An Experimental Characterization of the Steady State Behavior of a Spur Gear Pair
Creators:Anichowski, Brian, Jr.
MetadataShow full item record
Publisher:The Ohio State University
Series/Report no.:The Ohio State University. Department of Mechanical and Aerospace Engineering Honors Theses; 2016
Dynamic Transmission Error (DTE), or the difference between the ideal and actual positions of the output gear in a gear pair, is a common metric utilized to evaluate the dynamic characteristics of a spur gear pair. Studies most commonly investigate gear pair noise and vibrations, yet the underlying mechanisms leading to noise and vibrations are not fully understood. Variations introduced by the manufacturing processes such as tooth indexing errors complicate the gear pair dynamics further. However, prior to understanding the impacts these variations have on gear pair dynamics, a no-error baseline data set must be created as a means of experimental comparison. In order to completely characterize the dynamic behavior of the gear pair, and therefore develop this no-error database, a setup that can operate a gear pair under tightly-controlled dynamic conditions is required as well as dedicated accelerometer based DTE measurement system. This research developed such a measurement system to acquire high-frequency vibration data, as well as a digital data processing scheme to compute DTE. With the focus on characterization of the baseline behavior with no tangible manufacturing errors, a set of experiments was performed within a wide range of operating speeds (sweep up from 500 to 4200 rpm and sweep down from 4200 to 500 rpm) and torque loads (100-300 Nm). The results were then examined in the frequency domain to develop a complete characterization of the no-error spur gear pair through the creation of waterfall plots and root-mean-square forced response curves. These plots were then used to establish the baseline resonance behavior depending upon system operating conditions. In addition, further analysis was completed to highlight the apparent softening type nonlinear behavior due to intermitted loss of contact and natural frequency increase seen with increased transmitted torque load.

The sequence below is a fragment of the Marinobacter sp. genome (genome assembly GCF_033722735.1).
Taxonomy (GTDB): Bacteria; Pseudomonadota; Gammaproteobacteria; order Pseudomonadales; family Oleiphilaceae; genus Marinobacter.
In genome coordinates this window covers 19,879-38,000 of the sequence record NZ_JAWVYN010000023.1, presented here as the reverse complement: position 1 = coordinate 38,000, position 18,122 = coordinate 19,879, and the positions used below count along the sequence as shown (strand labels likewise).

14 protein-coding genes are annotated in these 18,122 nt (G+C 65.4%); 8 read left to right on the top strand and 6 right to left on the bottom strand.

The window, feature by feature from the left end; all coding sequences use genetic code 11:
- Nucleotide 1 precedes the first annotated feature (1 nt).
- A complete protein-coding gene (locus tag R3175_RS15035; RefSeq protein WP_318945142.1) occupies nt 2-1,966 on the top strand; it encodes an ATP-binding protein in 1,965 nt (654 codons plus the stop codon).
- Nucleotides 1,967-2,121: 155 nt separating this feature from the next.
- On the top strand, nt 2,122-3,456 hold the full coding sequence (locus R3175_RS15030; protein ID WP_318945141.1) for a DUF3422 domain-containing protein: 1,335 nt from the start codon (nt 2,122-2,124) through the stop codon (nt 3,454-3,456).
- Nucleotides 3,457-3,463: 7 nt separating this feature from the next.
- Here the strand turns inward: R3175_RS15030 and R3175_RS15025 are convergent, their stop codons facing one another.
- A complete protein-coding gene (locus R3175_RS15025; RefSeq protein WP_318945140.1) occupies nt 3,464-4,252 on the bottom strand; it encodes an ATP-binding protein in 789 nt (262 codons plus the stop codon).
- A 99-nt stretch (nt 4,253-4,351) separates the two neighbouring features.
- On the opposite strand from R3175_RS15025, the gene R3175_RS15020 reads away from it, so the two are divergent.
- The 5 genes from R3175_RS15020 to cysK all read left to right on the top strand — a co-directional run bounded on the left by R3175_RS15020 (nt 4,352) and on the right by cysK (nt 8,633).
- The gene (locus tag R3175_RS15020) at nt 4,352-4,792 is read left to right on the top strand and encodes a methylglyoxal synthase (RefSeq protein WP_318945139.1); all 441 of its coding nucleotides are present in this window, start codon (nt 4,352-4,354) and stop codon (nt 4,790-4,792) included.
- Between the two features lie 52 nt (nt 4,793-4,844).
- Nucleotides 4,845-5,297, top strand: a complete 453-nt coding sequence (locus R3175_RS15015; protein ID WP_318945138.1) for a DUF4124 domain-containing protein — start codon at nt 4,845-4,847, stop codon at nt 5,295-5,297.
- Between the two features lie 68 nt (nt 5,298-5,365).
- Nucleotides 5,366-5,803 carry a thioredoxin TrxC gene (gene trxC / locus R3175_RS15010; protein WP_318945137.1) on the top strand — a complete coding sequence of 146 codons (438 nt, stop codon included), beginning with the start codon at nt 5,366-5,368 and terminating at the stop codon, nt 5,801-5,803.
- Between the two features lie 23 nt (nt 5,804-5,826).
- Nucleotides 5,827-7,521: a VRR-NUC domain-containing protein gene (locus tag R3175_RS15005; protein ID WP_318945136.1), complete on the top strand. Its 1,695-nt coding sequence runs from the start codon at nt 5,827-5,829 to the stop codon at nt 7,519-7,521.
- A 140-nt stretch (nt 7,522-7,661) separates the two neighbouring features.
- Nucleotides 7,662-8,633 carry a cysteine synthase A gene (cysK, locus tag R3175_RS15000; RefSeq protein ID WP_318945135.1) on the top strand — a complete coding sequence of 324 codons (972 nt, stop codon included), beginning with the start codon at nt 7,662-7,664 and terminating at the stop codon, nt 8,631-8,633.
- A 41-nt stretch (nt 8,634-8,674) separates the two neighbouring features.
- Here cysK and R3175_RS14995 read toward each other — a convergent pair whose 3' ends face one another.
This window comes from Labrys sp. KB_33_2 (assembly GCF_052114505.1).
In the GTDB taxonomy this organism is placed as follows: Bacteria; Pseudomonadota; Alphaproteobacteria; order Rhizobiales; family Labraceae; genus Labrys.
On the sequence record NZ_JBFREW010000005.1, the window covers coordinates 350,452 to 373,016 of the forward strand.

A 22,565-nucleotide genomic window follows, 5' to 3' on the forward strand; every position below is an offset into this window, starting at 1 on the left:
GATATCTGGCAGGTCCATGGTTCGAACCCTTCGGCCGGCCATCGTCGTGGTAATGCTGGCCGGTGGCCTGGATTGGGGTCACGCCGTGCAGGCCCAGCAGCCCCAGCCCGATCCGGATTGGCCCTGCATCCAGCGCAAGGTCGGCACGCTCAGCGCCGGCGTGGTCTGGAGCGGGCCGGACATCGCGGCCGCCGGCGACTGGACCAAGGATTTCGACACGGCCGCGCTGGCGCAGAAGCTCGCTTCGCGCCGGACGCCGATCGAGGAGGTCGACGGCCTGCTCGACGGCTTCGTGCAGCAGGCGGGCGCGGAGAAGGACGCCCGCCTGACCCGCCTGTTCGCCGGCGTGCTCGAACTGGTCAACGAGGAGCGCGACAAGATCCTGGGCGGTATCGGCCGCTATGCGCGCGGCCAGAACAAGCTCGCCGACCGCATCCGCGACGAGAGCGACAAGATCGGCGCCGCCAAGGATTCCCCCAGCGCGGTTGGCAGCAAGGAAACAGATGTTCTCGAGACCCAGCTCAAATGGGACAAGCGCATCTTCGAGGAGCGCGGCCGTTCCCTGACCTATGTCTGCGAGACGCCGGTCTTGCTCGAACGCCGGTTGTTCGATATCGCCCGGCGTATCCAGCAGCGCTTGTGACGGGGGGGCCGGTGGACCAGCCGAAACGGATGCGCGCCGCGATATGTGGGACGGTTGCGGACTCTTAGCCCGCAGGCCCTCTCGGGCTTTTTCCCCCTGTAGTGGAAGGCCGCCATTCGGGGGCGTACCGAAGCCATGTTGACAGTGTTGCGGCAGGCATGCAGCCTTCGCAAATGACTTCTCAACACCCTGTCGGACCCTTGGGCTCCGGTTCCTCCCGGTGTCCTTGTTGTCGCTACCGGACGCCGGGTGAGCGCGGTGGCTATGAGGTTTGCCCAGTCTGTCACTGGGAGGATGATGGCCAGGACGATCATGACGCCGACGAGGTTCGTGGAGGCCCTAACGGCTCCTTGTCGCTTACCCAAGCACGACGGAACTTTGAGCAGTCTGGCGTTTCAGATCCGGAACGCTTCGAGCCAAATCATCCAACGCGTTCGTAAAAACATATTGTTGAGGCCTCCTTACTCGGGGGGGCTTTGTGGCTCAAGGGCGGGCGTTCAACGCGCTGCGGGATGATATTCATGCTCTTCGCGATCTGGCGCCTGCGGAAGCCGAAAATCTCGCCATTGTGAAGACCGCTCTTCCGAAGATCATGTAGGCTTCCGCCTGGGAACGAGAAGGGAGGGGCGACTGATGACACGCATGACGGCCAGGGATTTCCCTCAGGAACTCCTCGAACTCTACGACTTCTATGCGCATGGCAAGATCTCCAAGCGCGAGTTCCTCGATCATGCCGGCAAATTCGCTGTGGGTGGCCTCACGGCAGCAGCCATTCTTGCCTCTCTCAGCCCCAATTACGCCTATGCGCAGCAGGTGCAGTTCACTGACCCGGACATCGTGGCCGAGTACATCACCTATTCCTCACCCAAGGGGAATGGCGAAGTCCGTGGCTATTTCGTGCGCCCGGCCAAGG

Academic Major: Mechanical Engineering
Gear and Power Transmission Research Laboratory
Items in Knowledge Bank are protected by copyright, with all rights reserved, unless otherwise indicated.